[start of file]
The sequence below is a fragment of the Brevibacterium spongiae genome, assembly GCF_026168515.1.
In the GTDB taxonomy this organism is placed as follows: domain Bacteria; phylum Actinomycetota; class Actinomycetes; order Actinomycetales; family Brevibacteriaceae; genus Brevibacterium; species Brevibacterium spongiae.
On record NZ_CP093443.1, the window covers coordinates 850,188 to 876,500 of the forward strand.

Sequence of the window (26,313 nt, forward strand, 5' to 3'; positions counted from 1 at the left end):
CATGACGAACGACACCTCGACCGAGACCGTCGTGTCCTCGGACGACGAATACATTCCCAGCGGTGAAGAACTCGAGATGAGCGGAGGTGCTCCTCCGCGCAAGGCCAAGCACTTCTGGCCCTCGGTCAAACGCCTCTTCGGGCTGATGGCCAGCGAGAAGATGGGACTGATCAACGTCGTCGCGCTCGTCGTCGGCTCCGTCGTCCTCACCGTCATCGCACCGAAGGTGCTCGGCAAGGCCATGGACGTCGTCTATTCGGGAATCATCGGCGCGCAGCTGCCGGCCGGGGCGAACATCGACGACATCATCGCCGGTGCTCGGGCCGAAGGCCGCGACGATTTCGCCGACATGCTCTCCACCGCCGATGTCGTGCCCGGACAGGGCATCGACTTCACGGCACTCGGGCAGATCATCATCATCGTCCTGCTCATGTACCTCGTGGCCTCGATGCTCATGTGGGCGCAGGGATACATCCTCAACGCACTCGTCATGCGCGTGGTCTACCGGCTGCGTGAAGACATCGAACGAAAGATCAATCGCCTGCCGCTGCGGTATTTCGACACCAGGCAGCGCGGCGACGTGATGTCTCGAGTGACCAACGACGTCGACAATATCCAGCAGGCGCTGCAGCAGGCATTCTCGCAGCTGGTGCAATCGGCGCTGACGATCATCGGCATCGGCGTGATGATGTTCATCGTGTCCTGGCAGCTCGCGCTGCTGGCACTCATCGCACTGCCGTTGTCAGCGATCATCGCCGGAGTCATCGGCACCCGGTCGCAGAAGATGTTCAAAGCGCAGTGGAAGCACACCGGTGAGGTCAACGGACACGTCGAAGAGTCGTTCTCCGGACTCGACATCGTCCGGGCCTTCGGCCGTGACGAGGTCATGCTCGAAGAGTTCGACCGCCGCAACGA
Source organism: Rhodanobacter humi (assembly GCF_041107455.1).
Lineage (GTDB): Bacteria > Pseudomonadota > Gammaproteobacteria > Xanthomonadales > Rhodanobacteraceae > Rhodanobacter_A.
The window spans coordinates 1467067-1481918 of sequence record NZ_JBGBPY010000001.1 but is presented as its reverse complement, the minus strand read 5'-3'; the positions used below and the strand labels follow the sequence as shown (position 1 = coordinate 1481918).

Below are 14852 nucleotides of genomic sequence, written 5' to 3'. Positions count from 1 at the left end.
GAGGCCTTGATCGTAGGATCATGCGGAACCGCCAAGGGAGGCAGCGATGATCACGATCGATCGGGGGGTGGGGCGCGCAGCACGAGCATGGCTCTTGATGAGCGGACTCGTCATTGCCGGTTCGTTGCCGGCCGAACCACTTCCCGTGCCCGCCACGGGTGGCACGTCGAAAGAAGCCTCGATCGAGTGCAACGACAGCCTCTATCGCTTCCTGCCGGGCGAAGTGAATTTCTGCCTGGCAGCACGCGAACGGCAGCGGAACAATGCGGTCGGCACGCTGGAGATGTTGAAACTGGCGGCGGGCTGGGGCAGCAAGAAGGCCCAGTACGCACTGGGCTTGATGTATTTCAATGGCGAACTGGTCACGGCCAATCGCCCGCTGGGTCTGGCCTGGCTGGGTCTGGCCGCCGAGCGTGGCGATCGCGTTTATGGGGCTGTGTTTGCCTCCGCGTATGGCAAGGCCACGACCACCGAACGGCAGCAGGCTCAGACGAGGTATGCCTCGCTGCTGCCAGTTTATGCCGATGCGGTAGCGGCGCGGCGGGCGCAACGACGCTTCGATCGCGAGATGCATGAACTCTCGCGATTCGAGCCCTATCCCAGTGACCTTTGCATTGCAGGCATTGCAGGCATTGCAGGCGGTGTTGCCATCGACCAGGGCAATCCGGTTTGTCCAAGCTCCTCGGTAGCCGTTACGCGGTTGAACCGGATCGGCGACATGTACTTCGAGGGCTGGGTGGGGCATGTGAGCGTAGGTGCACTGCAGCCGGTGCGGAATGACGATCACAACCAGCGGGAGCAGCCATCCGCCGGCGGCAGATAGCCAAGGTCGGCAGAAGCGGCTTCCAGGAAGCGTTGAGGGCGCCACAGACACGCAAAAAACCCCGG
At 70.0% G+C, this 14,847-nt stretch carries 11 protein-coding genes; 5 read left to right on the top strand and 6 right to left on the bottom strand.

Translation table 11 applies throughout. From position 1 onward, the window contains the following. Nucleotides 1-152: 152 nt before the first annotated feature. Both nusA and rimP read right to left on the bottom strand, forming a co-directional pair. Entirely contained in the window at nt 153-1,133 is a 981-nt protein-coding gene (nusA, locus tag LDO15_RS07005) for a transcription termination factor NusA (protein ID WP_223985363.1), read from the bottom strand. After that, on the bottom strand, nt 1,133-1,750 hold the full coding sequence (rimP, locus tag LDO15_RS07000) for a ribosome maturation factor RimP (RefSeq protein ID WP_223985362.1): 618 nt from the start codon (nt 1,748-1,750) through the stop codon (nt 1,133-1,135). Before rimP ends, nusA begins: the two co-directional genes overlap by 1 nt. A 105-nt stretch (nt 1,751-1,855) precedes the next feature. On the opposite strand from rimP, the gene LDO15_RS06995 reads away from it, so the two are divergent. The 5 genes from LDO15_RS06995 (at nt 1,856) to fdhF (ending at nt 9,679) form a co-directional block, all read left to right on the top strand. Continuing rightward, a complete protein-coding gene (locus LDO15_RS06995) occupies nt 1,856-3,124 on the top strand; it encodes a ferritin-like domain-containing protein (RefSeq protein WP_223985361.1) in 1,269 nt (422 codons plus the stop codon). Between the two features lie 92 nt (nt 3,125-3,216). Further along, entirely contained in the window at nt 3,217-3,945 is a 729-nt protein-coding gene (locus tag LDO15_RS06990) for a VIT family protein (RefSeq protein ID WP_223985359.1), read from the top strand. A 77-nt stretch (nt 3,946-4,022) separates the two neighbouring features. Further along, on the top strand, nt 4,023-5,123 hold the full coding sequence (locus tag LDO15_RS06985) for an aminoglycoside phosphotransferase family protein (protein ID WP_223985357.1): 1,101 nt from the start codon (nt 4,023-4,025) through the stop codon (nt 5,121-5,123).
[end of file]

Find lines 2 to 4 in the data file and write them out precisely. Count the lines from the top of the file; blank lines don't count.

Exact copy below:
In the GTDB taxonomy this organism is placed as follows: domain Bacteria; phylum Actinomycetota; class Actinomycetes; order Actinomycetales; family Brevibacteriaceae; genus Brevibacterium; species Brevibacterium spongiae.
On record NZ_CP093443.1, the window covers coordinates 850,188 to 876,500 of the forward strand.

Sequence of the window (26,313 nt, forward strand, 5' to 3'; positions counted from 1 at the left end):